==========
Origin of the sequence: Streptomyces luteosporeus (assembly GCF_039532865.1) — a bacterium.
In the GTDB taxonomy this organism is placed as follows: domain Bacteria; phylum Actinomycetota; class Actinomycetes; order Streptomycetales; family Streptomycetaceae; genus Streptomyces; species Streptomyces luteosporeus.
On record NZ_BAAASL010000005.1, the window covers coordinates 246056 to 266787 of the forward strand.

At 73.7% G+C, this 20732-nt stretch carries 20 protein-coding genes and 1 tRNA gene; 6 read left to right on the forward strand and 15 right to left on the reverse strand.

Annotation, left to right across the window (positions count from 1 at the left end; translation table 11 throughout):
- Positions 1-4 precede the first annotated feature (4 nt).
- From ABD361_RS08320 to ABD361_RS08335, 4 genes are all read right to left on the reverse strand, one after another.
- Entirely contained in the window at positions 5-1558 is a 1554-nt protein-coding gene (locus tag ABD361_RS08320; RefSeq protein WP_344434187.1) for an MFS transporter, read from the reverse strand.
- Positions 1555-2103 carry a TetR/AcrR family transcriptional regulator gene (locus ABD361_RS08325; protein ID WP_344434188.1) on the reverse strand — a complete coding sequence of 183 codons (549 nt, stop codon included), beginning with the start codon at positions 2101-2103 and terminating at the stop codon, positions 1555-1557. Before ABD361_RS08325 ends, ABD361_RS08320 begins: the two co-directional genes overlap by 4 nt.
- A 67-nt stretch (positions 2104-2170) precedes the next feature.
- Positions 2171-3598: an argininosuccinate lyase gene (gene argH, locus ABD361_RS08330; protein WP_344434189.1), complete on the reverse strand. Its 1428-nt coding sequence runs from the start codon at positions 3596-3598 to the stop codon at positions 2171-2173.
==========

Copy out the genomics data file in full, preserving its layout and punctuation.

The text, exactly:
Origin of the sequence: Streptomyces luteosporeus (assembly GCF_039532865.1) — a bacterium.
In the GTDB taxonomy this organism is placed as follows: domain Bacteria; phylum Actinomycetota; class Actinomycetes; order Streptomycetales; family Streptomycetaceae; genus Streptomyces; species Streptomyces luteosporeus.
On record NZ_BAAASL010000005.1, the window covers coordinates 246056 to 266787 of the forward strand.

At 73.7% G+C, this 20732-nt stretch carries 20 protein-coding genes and 1 tRNA gene; 6 read left to right on the forward strand and 15 right to left on the reverse strand.

Annotation, left to right across the window (positions count from 1 at the left end; translation table 11 throughout):
- Positions 1-4 precede the first annotated feature (4 nt).
- From ABD361_RS08320 to ABD361_RS08335, 4 genes are all read right to left on the reverse strand, one after another.
- Entirely contained in the window at positions 5-1558 is a 1554-nt protein-coding gene (locus tag ABD361_RS08320; RefSeq protein WP_344434187.1) for an MFS transporter, read from the reverse strand.
- Positions 1555-2103 carry a TetR/AcrR family transcriptional regulator gene (locus ABD361_RS08325; protein ID WP_344434188.1) on the reverse strand — a complete coding sequence of 183 codons (549 nt, stop codon included), beginning with the start codon at positions 2101-2103 and terminating at the stop codon, positions 1555-1557. Before ABD361_RS08325 ends, ABD361_RS08320 begins: the two co-directional genes overlap by 4 nt.
- A 67-nt stretch (positions 2104-2170) precedes the next feature.
- Positions 2171-3598: an argininosuccinate lyase gene (gene argH, locus ABD361_RS08330; protein WP_344434189.1), complete on the reverse strand. Its 1428-nt coding sequence runs from the start codon at positions 3596-3598 to the stop codon at positions 2171-2173.